Hygge=Happiness

What is the happiest country in the world? Since 2012, the United Nations has published an annual World Happiness Report. The report measures a number of variables, but countries that rank the highest tend to have high values on the following: income, healthy life expectancy, social support, freedom, trust and generosity.

What I find fascinating about the polling is that what contributed to people’s happiness changed depending on where they lived. For example, in 2015 The Economist highlighted European countries in their article on the World Happiness Report. They noted that in the Mediterranean, people were happier in towns, but near the Arctic Circle people found more joy with rural life. In southern Europe, families with children were happiest, but the British and Irish actually become sadder when they had children. Everyone is happiest when young and not so much in middle age, but the Brits and Scandinavians tended to cheer up in old age while the southern Europeans did not.

Denmark has ranked in the top three – along with other Scandinavian countries – since the report’s inception in 2012. In the 2016 report, “retired Danish women” were the cheeriest of all. And it wasn’t just about economic conditions. The poorest 20 percentage of Danes were happier than the richest Greeks. (No comment from someone whose great-grandfather only spoke Greek.)

So what’s up with the retired Danish women? I’m betting that hygge has a lot to do with it.

The Oxford Dictionary defines hygge (pronounced “hue-guh”) as “a quality of cosiness and comfortable conviviality that engenders a feeling of contentment or well-being (regarded as a defining characteristic of Danish culture).” Alex Beauchamp, a Danish blogger, claims that “Danes created hygge because they were trying to survive boredom, cold, dark and sameness…. [T]he undefinable feeling of Hygge was a way for them to find moments to celebrate or acknowledge and to break up the day, months or years. With so many cold, dark, days, the simple act of a candle glowing with a cup of coffee in the morning or a home cooked evening meal with friends can make a huge difference to one’s spirit.”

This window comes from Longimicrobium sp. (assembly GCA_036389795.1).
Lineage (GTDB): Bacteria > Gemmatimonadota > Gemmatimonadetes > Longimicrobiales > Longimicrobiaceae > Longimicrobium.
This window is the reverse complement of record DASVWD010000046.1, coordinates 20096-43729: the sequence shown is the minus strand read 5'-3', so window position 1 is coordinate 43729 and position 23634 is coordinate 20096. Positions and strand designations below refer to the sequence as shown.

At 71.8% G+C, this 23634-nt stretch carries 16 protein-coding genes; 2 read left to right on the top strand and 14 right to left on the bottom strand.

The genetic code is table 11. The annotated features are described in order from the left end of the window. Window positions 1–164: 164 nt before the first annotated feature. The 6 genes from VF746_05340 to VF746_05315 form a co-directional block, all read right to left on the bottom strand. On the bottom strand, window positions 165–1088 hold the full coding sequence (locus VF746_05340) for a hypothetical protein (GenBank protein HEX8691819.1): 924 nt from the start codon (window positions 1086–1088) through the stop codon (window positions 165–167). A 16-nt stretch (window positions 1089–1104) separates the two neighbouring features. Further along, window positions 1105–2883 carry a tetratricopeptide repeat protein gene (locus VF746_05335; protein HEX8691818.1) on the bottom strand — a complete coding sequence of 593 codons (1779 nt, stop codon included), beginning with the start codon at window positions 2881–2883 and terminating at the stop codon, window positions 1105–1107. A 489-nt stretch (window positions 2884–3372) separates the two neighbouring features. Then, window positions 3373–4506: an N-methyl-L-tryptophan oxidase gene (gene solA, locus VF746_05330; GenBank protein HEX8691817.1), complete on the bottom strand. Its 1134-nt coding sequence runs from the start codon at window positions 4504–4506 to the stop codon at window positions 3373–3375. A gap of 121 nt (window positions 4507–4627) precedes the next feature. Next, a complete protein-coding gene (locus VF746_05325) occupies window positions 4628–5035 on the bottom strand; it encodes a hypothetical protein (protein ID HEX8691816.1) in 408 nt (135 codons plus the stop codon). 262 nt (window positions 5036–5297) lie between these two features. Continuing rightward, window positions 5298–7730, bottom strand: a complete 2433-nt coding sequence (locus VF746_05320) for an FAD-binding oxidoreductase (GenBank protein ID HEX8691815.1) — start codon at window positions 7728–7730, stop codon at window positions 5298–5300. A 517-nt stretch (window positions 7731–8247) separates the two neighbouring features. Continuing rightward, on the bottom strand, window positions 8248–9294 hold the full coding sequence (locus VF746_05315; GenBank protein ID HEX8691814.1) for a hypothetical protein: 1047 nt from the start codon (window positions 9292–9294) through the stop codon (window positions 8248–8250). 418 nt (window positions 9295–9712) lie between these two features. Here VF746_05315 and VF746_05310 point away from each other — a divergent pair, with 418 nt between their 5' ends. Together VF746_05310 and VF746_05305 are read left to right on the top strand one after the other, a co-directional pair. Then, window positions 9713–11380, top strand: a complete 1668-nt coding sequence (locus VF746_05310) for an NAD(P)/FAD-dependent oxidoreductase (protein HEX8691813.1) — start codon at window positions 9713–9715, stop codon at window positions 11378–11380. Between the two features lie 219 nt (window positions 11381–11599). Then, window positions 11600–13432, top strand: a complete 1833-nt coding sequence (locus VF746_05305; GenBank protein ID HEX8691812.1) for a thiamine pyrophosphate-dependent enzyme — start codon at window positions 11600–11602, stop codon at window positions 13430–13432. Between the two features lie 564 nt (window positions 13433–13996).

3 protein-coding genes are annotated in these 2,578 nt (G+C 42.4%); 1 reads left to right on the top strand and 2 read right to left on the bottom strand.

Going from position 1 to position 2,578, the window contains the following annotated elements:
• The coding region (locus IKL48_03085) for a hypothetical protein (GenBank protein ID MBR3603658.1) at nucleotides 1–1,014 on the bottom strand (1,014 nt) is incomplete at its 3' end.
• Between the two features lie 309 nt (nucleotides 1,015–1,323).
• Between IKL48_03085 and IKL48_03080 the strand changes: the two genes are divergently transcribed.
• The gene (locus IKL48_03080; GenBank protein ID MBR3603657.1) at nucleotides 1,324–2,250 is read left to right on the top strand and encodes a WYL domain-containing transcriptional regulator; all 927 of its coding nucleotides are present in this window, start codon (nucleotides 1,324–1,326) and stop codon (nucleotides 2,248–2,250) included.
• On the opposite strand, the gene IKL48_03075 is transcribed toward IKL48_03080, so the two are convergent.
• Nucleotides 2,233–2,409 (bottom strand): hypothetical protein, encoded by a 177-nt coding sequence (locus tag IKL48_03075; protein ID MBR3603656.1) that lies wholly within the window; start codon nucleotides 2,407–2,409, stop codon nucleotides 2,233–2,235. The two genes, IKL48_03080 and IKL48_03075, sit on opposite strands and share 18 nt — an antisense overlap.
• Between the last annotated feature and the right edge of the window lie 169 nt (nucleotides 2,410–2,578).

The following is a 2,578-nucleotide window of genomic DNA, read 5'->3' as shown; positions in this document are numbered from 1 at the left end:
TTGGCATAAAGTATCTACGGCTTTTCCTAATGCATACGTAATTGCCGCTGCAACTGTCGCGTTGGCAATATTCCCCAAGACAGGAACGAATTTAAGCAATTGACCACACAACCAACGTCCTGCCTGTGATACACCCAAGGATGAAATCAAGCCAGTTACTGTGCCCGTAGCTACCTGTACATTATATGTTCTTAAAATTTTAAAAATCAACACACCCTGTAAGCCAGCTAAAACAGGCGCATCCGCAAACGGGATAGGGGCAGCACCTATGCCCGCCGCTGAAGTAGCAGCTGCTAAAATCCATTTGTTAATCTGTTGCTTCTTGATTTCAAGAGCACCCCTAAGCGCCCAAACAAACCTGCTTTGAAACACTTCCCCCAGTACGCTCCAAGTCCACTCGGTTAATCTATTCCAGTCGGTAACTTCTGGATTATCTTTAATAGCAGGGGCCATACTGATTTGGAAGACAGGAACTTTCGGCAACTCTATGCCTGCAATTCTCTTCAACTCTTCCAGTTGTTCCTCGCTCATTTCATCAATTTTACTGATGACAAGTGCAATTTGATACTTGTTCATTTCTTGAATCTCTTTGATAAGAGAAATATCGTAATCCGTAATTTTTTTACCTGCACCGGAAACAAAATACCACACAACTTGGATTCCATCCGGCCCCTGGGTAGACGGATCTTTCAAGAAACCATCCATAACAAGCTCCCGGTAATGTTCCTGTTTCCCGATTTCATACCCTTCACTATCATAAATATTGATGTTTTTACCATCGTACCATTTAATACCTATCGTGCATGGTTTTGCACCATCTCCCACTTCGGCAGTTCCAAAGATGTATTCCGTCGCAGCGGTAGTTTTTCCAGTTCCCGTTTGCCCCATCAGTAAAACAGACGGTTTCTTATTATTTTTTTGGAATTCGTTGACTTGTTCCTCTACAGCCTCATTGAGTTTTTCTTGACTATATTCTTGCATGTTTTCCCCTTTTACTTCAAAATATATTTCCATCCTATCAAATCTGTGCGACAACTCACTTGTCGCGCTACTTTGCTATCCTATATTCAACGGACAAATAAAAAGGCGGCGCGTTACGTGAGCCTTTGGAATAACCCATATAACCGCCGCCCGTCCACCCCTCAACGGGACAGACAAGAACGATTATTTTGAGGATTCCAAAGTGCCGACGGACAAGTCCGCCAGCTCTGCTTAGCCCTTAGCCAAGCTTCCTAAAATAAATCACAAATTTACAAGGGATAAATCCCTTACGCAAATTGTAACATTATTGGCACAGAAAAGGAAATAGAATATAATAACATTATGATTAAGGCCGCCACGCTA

For many, it’s the small things that help create a hyggelig environment:

  • A fire in the fireplace
  • Soft and plush blankets piled high, within easy reach of favorite sitting spots
  • A hot cup of tea or cocoa (and maybe a few sweets)
  • Soft lighting including candles, tealights, and/or fairy lights
  • Thick, warm socks or slippers

But more important is the feeling that hygge evokes, or rather that hygge IS a feeling. Candles and slippers may help you create an image of hygge, but hygge is not something that can be achieved by having the right decorator or furnishings. At its simplest, hygge is about being present. Hygge requires the ability to be present, acknowledge the present and enjoy the present. In that respect, hygge shares a lot with other world traditions of mindfulness and gratitude (except maybe that it’s connected more closely to winter).

So if you’re looking to up your happiness quotient – especially during the dark days of winter, light a few candles, put on your fuzzy slippers, invite some friends over for tea or homemade soup, and take time to actually stop and enjoy your surroundings. Pamper yourself. Create small indulgences. Connect with yourself and others. Instead of focusing on the weather or waiting for spring, truly appreciate the coziness and comforts of home – if only for a few moments.

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